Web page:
- EA is all about communication: One of the common mistakes that most enterprises do during the EA program is the team will work in silos and build huge pile of documents without having proper communication sessions within enterprise. At a minimum, the EA team should spend 50% of efforts towards communicating EA artifacts with the team and successful medium is through meetings rather than sending over emails or website.
- Measure EA: During the initial stages of an EA program, the team should define measuring criteria/factors of EA (for ex: customer satisfaction, time to market, agility, cost savings, standardization, resources skills, trainings/certification etc.). Without these factors defined, EA will end up in ad-hoc planning which leads to chaos and frustrates leadership.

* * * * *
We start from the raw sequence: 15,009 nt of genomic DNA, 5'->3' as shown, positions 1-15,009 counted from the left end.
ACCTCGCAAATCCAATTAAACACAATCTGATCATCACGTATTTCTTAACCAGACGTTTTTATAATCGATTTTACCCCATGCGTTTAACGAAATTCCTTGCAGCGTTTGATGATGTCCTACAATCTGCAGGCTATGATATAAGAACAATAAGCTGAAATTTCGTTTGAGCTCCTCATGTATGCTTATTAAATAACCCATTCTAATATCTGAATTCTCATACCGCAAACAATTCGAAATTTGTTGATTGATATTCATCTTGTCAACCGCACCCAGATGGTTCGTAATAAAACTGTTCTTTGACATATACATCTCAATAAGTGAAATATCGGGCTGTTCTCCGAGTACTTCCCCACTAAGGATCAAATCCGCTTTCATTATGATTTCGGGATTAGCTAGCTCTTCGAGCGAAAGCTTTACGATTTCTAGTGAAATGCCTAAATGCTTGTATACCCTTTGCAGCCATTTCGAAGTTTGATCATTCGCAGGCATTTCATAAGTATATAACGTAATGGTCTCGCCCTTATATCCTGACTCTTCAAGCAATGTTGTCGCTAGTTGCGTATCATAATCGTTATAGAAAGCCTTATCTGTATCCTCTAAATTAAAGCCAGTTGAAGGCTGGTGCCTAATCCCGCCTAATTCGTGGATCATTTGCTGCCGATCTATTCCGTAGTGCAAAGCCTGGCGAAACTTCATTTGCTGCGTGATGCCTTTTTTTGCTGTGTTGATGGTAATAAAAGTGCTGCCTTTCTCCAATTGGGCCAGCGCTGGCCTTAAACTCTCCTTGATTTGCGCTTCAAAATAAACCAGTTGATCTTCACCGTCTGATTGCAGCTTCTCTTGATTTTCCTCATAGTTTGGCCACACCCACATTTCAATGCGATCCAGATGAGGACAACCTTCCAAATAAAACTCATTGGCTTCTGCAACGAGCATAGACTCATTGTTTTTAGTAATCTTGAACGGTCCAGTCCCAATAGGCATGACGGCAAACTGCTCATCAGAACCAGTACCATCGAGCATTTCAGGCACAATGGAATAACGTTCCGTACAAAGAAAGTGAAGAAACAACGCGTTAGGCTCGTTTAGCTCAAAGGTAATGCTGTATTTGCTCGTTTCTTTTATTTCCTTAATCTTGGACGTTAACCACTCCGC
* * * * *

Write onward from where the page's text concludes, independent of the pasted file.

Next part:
- Adoption of Latest Technology Trends on EA: Traditional EA is more of the “Ivory Tower” approach which is modeled as framework-centered and tool-driven. Most of the EA function is technology-centric and defined as a one-time initiative. Application built on Traditional EA principles are business-constraint before they are completed. The Next Generation Enterprise Architecture (NGEA) is business-centric, global, agile, continuous and social digital network. Also, the organizations adopt latest digital capabilities like social web, SOA, big data analytics, omni channel customer management, cloud computing, virtualization, Internet of Things and so on. These technologies are interrelated and fit together to define Next Generation Enterprise Architecture for an organization.